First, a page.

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Panama is a Central American country with a population of 4.349 million (2020). Panama is famous for its canal, a 48-mile lock system linking the Pacific and Atlantic oceans designed for shipping and boats.In addition to the canal, Panama is a proven transportation hub, with a highway, the Interamericana (or Interamerican Highway) that spans 5,470 kilometers (3,400 mi) between Nuevo Laredo, Mexico, and Panama City.
The Panama Canal Railway is the only passenger and freight railway in the country. It is a standard-gauge railway running for 76 km between Colón on the Atlantic coast and Corozal (just outside the capital, Panama City) on the Pacific coast. These are the only two stations on the line. Additionally, a broad-gauge railway exists alongside the locks of the Panama Canal. It is used by electric locomotives ("Mules") that assist in ship handling.
The Panama Metro is a rapid transit system in Panama City. Two lines are currently operational (opened in 2014 and 2019), with further lines planned.
Panama has well-developed highways by Central American standards. In particular, there are four expressways, all of which are privately owned and require toll payment:
Because of recent upgrades, the Pan-American highway has four lanes that run from Panama City to Santiago de Veraguas. Also, a small section of the Pan-American highway from Tocumen to Pacora, counting for 18 km has been upgraded to a freeway. The same is true for the Pan-American stretch between David and Capacho, on the border with Costa Rica, adding 55 km of freeway. The newly built freeway between David and Bajo Boquete, extends for 38 km. This also applies to the Chitré - Las Tablas freeway that extends for 30 km.
Panama's roads, traffic, and transportation systems are generally safe, however, non-functioning traffic lights are common. Driving is often hazardous and demanding due to dense traffic, undisciplined driving habits, poorly maintained streets, and a lack of effective signs and traffic signals. On roads where poor lighting and driving conditions prevail, night driving is difficult. Night driving is particularly hazardous on the old Panama City – Colon highway.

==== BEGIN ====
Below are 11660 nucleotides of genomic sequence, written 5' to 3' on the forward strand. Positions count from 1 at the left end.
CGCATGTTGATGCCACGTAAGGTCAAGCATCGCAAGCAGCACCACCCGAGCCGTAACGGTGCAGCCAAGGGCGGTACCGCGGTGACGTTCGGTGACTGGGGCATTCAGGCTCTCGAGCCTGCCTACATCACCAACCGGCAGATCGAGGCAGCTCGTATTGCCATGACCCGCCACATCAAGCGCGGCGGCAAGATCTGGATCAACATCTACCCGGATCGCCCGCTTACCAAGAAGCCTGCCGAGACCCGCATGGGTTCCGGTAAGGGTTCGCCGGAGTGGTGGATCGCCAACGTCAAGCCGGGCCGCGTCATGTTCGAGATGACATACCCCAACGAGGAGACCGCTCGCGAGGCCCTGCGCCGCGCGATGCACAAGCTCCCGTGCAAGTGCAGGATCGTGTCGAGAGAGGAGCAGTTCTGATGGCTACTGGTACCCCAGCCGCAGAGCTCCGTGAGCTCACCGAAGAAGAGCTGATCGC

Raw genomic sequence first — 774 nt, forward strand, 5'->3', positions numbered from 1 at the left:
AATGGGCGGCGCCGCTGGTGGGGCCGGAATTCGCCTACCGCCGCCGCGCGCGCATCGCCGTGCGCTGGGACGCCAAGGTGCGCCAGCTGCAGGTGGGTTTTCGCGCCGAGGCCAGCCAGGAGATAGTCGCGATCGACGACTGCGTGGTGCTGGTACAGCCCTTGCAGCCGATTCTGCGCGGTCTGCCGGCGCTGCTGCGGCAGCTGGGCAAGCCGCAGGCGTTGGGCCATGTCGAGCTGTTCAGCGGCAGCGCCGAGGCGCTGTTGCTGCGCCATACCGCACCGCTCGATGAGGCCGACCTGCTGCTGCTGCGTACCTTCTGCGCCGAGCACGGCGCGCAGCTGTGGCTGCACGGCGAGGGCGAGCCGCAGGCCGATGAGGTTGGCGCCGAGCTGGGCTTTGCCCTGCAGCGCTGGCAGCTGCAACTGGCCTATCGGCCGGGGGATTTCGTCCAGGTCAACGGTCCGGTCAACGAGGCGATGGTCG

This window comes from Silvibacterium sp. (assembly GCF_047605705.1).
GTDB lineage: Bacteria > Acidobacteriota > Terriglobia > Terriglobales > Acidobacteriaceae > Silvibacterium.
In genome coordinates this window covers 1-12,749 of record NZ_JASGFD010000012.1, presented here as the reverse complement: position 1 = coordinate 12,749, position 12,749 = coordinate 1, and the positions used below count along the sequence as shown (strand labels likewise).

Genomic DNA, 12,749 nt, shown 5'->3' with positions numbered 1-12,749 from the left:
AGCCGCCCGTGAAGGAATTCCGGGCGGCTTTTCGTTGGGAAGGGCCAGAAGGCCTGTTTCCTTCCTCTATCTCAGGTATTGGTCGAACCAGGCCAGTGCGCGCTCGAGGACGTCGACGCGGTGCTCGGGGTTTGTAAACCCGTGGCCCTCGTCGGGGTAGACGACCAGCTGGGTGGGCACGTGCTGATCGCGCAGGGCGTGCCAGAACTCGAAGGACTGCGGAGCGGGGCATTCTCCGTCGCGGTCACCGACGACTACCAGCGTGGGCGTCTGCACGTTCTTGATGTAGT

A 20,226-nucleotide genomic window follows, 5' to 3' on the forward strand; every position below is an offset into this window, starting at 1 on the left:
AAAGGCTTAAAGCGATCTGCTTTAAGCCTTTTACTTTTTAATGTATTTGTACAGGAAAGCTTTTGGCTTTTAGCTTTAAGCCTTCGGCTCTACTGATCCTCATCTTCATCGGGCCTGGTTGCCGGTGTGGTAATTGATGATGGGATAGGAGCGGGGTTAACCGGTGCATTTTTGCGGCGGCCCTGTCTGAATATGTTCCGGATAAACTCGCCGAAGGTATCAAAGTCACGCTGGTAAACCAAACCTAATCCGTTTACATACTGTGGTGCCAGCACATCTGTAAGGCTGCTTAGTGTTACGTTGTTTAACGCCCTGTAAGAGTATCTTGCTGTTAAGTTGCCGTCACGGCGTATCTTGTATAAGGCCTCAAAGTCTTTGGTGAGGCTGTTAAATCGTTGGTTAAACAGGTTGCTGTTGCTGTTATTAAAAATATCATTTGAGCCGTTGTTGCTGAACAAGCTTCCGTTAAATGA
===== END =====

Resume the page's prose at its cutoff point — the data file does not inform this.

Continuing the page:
Buses and taxis are not always maintained in a safe operating condition due to lack of regulatory enforcement, and since 2007 auto insurance has been mandatory in Panama.Traffic in Panama moves on the right, and Panamanian law requires that drivers and passengers wear seat belts, but airbags are not mandatory.
Flooding during the April to December rainy season occasionally makes city streets unusable for most vehicles, and washes out some roads in rural areas. In addition, rural areas are often poorly maintained and lack illumination at night. Such roads are generally less traveled and the availability of emergency roadside assistance is very limited. Road travel is more dangerous during the rainy season and from the time of Carnival through to Good Friday. Carnival starts the Saturday before Ash Wednesday and goes on for four days.
There are 800 km of waterways navigable by shallow draft vessels. The Panama Canal runs for 82 km across the country and is an important route for international freight ships traveling between the Atlantic and Pacific oceans.
The Trans-Panama pipeline carries crude oil for 130 km.
This section needs expansionwith: more information about foreign-registered ships. You can help by adding to it.(December 2020)
Panama has an extensive international ship register, comprising 7,860 ships. Most are owned by foreign countries[ citation needed ], with Panama being a flag of convenience.
As of 2019, the ship types were: Bulk carrier (2,567), container ship (609), general cargo (1,325), oil tanker (798), and others (2,561).